"No, battery needs no replacement.", the Genius would reply. "I do not ask for a free replacement, you know, I am aware I have to pay 140,- Euro for it. The battery runs only for 20 minutes, I do not think it is good." "Yeah, maybe you have to calibrate it. But the test says, the battery is good." "So, in 6 months I will get no new battery, as the model is legacy?" "Ah, yes, this is true." "So, would you please replace the battery, for 140,- Euro, please, please?" "OK".

This dialog repeated for every single MacBook.

I switched to ThinkPad/Linux shortly after. Battery-wise doesn't seem to be much of a difference ;-)


Following that new "Error 53" debacle, it does seem that Apple's policy regarding repairs is "If it breaks after a year, throw it away".

I think my Macbook was the last model that even had an easily replaceable battery. I think they glue 'em in now.


I had the battery swelling in my 2007 Macbook Pro in 2013, and they happily replaced the battery for me. So in 2013 I had a 2007 Macbook Pro with a brand new battery =)

Also, at the time it had some ridiculously low cycle count due to a bug in the batteries firmware.


Guess I'm lucky. I found a replacement battery on ebay that's been fine. Looked exactly like the genuine Apple batter (aluminum jacket). I'm posting on it right now.


IMO it'd be better to just alert the user, and give them the option to carry on at their peril. I do see your point, though.


Yeah, a lot of people say that, but they also say if something goes wrong they'll sue. At least in the U.S. Sue happy here. Everyone wants that payout.


I strongly doubt it's the same people in both cases.


Compared to competitors, Lenovo batteries must be made of gold. I bought a third-party battery for ~$20. As I remember it, Lenovo wanted $75+ (their website indicates $180[1], but I'm not sure if this is the same model battery anymore.) The third-party here was Sony (or, so the battery claimed, at least, though having read enough articles like this I'm not entirely sure anymore). At any rate, the battery worked fine.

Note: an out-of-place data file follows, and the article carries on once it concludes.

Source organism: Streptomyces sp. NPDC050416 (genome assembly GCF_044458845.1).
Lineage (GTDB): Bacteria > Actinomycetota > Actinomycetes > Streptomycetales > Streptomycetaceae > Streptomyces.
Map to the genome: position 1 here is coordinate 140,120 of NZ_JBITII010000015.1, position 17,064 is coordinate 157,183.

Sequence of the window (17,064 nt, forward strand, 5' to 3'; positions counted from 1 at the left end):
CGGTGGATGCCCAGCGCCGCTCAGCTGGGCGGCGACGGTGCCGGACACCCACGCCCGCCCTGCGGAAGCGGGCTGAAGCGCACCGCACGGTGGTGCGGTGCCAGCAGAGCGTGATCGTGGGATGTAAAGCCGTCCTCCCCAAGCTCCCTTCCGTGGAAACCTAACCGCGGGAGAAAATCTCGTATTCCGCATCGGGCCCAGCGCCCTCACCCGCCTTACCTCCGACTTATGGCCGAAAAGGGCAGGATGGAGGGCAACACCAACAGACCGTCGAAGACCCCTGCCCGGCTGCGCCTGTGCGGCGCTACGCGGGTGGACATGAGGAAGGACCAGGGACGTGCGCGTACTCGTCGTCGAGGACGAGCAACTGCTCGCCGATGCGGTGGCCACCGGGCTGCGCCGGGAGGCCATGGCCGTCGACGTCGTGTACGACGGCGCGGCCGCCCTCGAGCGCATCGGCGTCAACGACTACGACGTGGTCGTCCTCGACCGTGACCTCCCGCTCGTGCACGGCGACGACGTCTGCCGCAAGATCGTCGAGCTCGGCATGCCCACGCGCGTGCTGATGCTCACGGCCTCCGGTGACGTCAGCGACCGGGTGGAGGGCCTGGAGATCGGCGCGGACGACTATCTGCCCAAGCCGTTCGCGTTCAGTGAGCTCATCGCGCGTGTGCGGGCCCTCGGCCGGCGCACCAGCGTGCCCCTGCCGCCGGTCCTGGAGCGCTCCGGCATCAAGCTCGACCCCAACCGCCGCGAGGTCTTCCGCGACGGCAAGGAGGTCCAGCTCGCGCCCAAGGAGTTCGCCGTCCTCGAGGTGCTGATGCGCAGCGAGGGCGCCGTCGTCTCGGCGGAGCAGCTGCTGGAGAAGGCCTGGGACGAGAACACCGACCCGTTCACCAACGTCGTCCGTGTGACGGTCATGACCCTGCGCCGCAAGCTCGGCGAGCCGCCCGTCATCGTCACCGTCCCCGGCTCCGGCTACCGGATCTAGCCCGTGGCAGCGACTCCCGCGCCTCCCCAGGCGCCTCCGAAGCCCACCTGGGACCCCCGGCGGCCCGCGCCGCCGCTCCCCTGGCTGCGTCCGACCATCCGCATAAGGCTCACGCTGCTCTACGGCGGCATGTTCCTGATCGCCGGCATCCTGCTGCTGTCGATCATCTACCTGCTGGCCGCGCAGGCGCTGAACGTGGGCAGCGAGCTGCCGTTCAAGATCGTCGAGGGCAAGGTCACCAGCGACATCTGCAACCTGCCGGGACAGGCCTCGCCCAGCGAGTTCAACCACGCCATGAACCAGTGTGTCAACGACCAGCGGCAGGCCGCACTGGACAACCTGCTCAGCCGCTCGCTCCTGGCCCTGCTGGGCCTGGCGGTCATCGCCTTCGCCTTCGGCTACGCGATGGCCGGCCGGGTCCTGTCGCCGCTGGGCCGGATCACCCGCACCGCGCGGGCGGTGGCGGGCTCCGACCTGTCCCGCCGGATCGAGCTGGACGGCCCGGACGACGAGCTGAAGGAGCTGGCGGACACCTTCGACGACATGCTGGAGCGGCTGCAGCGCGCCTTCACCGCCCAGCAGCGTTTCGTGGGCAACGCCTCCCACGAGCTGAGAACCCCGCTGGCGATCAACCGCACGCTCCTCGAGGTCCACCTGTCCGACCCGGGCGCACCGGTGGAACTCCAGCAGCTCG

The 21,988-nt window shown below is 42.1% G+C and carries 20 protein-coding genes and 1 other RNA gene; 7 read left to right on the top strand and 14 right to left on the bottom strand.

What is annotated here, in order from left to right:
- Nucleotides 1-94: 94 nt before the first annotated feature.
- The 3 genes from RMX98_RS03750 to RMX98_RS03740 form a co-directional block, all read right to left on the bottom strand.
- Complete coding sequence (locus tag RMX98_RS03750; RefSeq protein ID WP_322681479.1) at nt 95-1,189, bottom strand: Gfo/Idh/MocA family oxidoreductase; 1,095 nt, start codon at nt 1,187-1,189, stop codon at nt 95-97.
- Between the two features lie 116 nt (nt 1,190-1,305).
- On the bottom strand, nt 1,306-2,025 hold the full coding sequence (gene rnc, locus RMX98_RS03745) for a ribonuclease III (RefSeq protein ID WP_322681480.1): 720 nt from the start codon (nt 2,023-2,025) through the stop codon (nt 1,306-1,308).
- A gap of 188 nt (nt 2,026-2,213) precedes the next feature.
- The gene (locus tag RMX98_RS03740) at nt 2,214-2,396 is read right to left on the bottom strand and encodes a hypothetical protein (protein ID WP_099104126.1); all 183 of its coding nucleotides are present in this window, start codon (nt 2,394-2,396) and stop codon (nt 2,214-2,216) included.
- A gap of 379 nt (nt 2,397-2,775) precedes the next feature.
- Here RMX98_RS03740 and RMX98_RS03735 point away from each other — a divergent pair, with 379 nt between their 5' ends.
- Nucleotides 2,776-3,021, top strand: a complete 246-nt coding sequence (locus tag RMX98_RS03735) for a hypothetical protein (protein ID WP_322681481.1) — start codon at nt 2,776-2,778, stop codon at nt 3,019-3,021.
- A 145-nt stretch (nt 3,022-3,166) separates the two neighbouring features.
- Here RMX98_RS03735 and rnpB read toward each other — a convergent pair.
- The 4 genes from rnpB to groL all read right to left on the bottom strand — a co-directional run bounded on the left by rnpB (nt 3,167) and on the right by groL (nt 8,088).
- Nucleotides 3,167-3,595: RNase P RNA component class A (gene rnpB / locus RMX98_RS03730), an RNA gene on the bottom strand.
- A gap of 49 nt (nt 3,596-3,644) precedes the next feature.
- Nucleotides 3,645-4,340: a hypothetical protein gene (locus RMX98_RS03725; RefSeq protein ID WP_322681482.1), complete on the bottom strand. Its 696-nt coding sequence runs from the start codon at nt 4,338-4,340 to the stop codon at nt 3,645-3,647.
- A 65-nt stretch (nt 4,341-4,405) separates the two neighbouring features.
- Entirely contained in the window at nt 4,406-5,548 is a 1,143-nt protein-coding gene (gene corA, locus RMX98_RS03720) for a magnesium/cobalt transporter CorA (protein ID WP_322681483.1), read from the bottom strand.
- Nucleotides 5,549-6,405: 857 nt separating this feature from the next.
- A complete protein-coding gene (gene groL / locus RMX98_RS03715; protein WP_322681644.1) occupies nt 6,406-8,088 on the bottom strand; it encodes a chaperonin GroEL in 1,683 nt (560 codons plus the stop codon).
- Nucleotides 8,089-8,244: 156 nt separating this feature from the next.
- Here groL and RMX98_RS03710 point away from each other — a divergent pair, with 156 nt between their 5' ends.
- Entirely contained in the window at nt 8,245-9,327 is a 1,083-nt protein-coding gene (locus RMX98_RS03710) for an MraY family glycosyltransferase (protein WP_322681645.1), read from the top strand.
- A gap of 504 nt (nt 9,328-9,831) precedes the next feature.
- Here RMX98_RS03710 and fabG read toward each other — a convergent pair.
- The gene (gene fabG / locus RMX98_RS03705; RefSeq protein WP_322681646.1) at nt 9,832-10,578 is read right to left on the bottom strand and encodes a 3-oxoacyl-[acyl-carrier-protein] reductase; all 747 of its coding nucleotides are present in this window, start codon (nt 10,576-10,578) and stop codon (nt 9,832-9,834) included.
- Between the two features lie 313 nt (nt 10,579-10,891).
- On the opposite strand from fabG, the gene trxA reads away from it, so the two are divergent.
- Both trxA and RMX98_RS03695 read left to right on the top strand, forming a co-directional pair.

This, thankfully, was back in the day when the OEM crapware only loudly complained about me using a "non-genuine battery". Thankfully, the crapware runs only in Windows, and for the most part, I used Linux.

Haven't we seen enough hoverboards go up in flame to know even first-party stuff can sometimes be suspect? (and they're not the only example through the times of flaming batteries.)

[1]: http://shop.lenovo.com/us/en/itemdetails/43R2499/460/2D575BF...


Two simple 2300 mA Ni-MH cells from a decent Chinese brand like Pisen already cost $7.50. And you're putting an 8-cell battery on an expensive notebook, then use it on your lap?


Usually using poor quality cells. Replace with genuine panasonic 18650's with overload protection and you're fine.


So, you buy the cheap battery, the genuine cells, then you disassemble the cheap battery, reassemble it using the superior cells and then you also hack the firmware of either the battery or your laptop so it can still be charged.

Even just looking at the parts cost, are you sure you would still save money compared to going with the original battery? And of course you have to add your own time to this (if you actually like doing this, then it'll be cheap I guess) and the value of the warranty that you certainly will have voided at that point.

I totally understand that this might be a fun project to do and it will certainly be a nice achievement when you're through, but can this really be rationalised with cost of the original part?